3 Easy Ways to Baby-Proof Your Home

3 Easy Ways to Baby-Proof Your Home
Bringing your newborn baby home from the hospital changes everything. Believe me, I’ve been there. All of a sudden, your home, which seemed perfectly safe before, has somehow transformed into a playground littered with infant hazards. When I experienced this, the safety of my child became my number one concern, but I wanted to protect my home from kid-related damage as well. Whatever your motivation, these simple ideas will help make your home more kid friendly.
3 Easy Ways to Baby-Proof Your Home
1

Take Care of the Obvious

Some areas of your home are inherently dangerous to kids. The first thing I did was block off my daughter’s electricity access with some basic outlet protectors. Then I got rid of any breakables or hazards at ground level. Next, I put child locks on any easily accessible cabinets and drawers. Since everything seems edible to a baby, I made sure things like bathroom cleaner and dish soap were locked away from tiny hands. I didn’t have a second floor or a basement, but if you do then it’s a good idea to place child gates at your staircases to prevent accidents. Once you’ve covered the basics, proceed to phase two.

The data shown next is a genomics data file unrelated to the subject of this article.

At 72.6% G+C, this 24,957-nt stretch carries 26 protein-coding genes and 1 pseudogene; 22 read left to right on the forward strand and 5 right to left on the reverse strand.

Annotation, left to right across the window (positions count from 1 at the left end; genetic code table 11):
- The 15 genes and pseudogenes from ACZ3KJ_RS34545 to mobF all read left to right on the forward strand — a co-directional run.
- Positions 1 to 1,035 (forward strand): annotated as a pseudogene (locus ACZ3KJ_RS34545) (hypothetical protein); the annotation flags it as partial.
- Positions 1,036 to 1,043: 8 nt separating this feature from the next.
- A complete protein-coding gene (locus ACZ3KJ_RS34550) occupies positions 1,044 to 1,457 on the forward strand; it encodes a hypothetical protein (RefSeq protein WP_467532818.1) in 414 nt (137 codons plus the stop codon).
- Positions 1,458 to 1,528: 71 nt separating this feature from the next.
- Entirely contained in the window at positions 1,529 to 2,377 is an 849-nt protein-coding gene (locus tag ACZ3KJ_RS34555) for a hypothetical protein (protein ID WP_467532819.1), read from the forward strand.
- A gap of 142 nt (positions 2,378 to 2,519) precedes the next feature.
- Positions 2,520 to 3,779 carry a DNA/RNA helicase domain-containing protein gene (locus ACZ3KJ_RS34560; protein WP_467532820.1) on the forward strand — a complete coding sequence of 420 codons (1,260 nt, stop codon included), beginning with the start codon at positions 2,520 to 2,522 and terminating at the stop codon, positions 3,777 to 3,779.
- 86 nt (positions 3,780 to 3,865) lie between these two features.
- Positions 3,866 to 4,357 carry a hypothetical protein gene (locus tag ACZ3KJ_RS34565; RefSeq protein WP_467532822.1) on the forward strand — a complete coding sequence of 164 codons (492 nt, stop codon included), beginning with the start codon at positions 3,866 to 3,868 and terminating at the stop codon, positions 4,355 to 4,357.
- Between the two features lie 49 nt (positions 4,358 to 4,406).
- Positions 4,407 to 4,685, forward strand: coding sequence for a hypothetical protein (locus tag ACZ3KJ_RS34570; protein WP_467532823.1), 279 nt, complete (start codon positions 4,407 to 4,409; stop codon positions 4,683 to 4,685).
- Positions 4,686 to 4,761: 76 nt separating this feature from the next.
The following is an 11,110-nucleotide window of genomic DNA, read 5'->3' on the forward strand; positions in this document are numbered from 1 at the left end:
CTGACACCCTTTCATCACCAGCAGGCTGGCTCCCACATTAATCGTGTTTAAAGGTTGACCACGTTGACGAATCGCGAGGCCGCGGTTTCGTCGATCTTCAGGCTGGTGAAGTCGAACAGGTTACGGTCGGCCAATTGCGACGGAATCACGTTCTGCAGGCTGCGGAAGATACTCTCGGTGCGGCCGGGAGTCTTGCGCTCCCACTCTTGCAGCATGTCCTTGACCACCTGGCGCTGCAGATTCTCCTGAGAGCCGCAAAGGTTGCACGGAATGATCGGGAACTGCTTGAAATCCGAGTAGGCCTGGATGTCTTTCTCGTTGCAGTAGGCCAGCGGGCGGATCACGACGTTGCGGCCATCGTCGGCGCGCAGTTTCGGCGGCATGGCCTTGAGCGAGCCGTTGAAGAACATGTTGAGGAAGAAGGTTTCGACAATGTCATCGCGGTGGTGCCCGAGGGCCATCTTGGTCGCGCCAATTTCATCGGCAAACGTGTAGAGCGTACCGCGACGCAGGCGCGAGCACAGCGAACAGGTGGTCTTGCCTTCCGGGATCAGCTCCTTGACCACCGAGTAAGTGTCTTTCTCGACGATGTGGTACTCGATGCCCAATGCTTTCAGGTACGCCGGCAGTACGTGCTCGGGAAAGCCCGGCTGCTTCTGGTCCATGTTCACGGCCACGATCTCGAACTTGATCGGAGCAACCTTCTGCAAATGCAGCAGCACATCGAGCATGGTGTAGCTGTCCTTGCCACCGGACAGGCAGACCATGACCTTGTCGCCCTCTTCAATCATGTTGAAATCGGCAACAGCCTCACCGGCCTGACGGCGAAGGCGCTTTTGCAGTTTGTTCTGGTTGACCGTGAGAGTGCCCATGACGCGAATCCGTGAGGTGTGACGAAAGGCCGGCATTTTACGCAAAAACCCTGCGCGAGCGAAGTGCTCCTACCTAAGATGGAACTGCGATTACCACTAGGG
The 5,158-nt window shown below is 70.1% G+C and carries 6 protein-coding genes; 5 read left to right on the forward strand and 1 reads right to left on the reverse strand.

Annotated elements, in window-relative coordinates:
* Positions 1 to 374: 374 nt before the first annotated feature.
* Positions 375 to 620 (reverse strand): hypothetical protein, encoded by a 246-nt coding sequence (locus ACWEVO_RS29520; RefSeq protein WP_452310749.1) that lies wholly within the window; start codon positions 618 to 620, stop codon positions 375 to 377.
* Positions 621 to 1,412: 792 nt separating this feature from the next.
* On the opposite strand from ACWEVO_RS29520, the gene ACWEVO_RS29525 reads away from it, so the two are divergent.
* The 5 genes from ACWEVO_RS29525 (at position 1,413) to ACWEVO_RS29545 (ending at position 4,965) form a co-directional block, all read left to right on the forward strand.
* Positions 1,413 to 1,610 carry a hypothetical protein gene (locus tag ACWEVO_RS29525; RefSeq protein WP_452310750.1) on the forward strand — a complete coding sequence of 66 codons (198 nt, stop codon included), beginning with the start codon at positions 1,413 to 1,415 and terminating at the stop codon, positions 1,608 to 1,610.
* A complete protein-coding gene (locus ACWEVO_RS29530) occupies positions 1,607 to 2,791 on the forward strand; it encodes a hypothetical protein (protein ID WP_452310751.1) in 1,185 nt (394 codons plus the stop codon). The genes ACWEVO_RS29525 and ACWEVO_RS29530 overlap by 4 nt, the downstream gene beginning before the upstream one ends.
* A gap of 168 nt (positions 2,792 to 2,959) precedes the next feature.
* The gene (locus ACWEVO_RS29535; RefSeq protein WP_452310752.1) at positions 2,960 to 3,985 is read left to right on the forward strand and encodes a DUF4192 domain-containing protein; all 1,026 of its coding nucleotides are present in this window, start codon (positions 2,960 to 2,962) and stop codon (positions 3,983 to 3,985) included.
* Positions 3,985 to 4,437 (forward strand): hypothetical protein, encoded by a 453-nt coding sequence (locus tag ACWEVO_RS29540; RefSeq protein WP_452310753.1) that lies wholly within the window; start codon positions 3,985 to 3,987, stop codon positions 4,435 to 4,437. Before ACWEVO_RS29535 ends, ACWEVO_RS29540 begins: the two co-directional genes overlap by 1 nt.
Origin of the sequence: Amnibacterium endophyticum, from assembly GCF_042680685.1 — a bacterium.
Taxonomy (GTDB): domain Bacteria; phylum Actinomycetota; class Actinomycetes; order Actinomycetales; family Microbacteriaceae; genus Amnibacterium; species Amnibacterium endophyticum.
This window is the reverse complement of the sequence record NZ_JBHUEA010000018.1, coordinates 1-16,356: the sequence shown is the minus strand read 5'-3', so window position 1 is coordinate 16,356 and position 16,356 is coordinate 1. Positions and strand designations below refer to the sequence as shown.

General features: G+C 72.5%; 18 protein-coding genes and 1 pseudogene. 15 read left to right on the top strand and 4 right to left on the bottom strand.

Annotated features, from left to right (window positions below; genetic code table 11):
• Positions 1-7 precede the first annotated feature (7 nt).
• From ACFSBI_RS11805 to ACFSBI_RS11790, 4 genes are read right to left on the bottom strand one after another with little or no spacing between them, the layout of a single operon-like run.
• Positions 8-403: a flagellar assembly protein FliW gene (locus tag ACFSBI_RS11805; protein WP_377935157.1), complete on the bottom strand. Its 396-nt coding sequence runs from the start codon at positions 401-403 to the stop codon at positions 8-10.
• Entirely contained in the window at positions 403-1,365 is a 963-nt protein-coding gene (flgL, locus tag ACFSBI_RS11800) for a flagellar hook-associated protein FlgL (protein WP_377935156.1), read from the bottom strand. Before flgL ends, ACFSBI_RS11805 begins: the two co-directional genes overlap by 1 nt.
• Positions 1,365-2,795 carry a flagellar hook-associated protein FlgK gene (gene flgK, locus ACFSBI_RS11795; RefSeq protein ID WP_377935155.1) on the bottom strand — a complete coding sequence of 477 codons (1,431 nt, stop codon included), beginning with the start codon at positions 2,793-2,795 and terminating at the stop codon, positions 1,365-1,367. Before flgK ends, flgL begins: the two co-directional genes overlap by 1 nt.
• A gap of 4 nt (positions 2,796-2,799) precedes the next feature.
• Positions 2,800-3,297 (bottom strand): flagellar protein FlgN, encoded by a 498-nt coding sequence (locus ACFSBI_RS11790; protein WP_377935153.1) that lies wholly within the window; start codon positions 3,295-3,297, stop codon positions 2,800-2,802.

2

Storage is Your Friend

I didn’t realize how many belongings I didn’t want broken until I released a curious baby into my home. My solution was to pack it all out of sight. Young ones have yet to wrap their little brains around object permanence, so out of sight really is out of mind. I bought a chest-high cabinet for my front room that held the majority of what I previously had laying around, and it was a nice touch to my decor too. You can easily find a variety of storage options that will match any room in your home.


3

Have Age-Appropriate Distractions

Your little one will be less inclined to wreak havoc on your home if they have some fun toys to play with. Teething rings and rattles are great for the early months but won’t hold their interest forever. Notice what kinds of toys your child favors and run with it. My daughter had a fascination with anything that lit up or played music, so I always knew when she was having a good time. If you don’t want to hear “Twinkle, Twinkle Little Star” 50 times a day, there are plenty of silent alternatives.